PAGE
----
Hopefully, these resource tools will give you a better understanding about RA and arthritis generally. You should speak to your GP if you have any concerns about chronic or recent joint pain so that proper referral pathways to podiatric or other healthcare can be made, such as the Beta Health Clinic in Hemel, you may also benefit from other holistic treatments for RA from visiting www.betahealth.co.uk .
Rwanda is a small ambitious country known as the land of 1000 hills with a population around 12 million and a rapidly growing economy. It has rolling hills for as far as you can see, a rain forest, gorillas and volcanoes, making for quite the site to any visitor. However, it is also known for the 1994 genocide in which over 1 million people were killed in 100 days across the country.
This tragic event has led to some very big health issues, which the country still faces, but thanks to a range of donor funding and strong political leadership, the country is on its way to quickly becoming a middle-income country.
As countries shift from low incomes to middle income economies, health issues become complex, where the country can face a mix of communicable disease (ie. malaria, HIV, TB) and the introduction of non-communicable disease (ie. diabetes, high BP, cholesterol) with changes in lifestyles.
Now you are probably wondering what this has to do with podiatry?
Well, as clinicians we play a role in the overall wellbeing of every patient that walks through our door for treatment and we become advocates for a number public health issues. While our specialist area is focused on the foot and ankle, an understanding of the bodily systems is imperative for understanding the impacts on the lower limb. This allows us to transition from clinical practice to other work streams such as health policy, public health programmes, service management and research.
As a podiatrist with a public health background, the increase of diabetes and chronic conditions in developing nations has become of personal interest. In many of these countries, diabetes is poorly understood and without proper prevention and care, can lead to a large economic burdens on the healthcare system. In 2012, the UK alone spent a whopping £639 million on foot ulcers and £662 on lower limb amputations, so the prevention and monitoring of these conditions is of paramount importance in the developing world.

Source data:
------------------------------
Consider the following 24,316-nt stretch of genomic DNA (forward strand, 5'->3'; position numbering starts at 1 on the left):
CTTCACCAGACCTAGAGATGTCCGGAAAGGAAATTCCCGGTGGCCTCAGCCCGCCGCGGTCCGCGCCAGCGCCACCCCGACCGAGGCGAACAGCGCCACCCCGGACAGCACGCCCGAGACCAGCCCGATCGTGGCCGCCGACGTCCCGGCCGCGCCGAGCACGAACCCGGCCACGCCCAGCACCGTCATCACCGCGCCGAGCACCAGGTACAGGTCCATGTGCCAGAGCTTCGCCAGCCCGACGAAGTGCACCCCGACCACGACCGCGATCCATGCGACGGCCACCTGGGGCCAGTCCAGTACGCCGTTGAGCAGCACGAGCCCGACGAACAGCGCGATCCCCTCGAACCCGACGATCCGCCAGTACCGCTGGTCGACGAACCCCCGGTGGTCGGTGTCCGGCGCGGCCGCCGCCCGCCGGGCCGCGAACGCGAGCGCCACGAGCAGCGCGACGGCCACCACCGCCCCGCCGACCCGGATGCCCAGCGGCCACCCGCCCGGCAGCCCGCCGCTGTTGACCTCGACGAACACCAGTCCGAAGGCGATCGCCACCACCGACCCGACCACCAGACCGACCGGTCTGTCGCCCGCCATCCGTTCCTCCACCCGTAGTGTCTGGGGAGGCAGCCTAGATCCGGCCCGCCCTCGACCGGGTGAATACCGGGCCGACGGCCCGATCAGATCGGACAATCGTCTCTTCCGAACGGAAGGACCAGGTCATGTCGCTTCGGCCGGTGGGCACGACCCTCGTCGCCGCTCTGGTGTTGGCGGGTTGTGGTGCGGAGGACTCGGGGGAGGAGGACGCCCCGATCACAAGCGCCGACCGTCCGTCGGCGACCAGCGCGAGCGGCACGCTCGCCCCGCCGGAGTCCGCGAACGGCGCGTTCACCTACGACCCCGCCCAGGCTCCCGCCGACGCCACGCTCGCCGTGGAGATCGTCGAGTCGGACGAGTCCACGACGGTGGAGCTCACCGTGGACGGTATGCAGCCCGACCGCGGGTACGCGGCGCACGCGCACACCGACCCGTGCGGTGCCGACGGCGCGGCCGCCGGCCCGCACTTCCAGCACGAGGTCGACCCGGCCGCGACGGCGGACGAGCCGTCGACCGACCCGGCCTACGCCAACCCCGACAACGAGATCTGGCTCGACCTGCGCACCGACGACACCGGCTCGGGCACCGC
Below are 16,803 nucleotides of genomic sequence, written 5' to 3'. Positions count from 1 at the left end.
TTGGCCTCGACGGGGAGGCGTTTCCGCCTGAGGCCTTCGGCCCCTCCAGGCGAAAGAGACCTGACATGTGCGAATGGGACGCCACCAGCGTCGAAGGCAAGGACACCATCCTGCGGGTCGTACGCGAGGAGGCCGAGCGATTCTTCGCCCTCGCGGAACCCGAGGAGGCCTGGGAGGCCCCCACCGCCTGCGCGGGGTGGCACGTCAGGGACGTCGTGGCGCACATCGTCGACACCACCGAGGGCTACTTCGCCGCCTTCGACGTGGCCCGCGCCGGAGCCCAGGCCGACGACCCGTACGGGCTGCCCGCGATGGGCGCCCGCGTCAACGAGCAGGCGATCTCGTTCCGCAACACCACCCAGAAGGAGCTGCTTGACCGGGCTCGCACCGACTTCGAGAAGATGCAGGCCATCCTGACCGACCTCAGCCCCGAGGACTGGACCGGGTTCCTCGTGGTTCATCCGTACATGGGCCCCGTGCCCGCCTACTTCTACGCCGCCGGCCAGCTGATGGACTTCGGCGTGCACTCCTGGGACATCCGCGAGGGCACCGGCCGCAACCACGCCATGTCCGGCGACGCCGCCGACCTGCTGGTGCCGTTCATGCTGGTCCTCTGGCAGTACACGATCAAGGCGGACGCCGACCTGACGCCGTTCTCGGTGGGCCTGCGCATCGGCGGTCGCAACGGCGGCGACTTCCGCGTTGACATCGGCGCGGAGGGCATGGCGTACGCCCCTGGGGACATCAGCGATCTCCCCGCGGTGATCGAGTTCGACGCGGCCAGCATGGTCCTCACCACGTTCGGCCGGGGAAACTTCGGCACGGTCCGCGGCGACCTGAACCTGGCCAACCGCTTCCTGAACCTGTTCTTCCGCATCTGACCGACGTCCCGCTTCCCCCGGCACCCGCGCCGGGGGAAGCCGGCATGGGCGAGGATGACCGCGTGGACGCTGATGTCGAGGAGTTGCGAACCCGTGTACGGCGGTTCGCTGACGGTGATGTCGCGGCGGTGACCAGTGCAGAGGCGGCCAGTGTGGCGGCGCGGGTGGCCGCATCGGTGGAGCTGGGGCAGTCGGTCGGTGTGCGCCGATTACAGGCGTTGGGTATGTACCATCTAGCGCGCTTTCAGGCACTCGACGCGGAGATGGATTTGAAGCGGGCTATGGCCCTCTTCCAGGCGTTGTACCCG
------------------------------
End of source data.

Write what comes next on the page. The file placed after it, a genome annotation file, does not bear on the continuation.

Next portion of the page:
The quality of life for individuals with diabetes is also drastically affected if not controlled, impacting mobility, footwear and overall lifestyle. Additionally, chronic ulceration and limb amputation, creates an increases risk (approximately 80%) of mortality within the first 5 years post amputation.
How did all this lead me to Africa, I hear you say?
In April of 2016, I (sadly) departed from the Betafeet clinic to implement an mhealth project in Rwanda in partnership with the Ministry of Health. This project, allows patients across the country to speak with a doctor and receive a prescription via SMS through their mobile phone, reducing the travel time, wait time and expense of receiving care from one of the local physical hospitals. The system is also working on monitoring both communicable and non-communicable disease using artificial intelligence, engaging patients to take ownership of their health.
This could be a major milestone for a country with stretched resources. To put things into perspective, over 80% of the population lives in remote areas of the country and works in the ‘in-formal’ sector as subsistence farmers with an average income of 2-3 dollars per day, which is not very much. To receive care, a patient may travel over an hour to reach their nearest hospital where a doctor is present and then wait anywhere from a few hours to a few days to receive the care they need. However almost 80% of the population already has a mobile phone.
Appropriate access to clinical care is a large part of the prevention and management of many conditions and undertaking this project has been a great experience. As a clinician, I have had the opportunity to utilise my knowledge to develop operational pathways and input into the technology development to shape the way patients receive their care.
It is with
this experience I now look to move on to my next adventure focusing on Aboriginals
and the utilisation of technology in the prevention of major non communicable
disease such as diabetes.
Final comment from Reggie Simpson and Betafeet Podiatry
We wish Andre the very best in his future and thank him for this interesting blog account. We look forward to his next blog focused on his work with the Aboriginal population.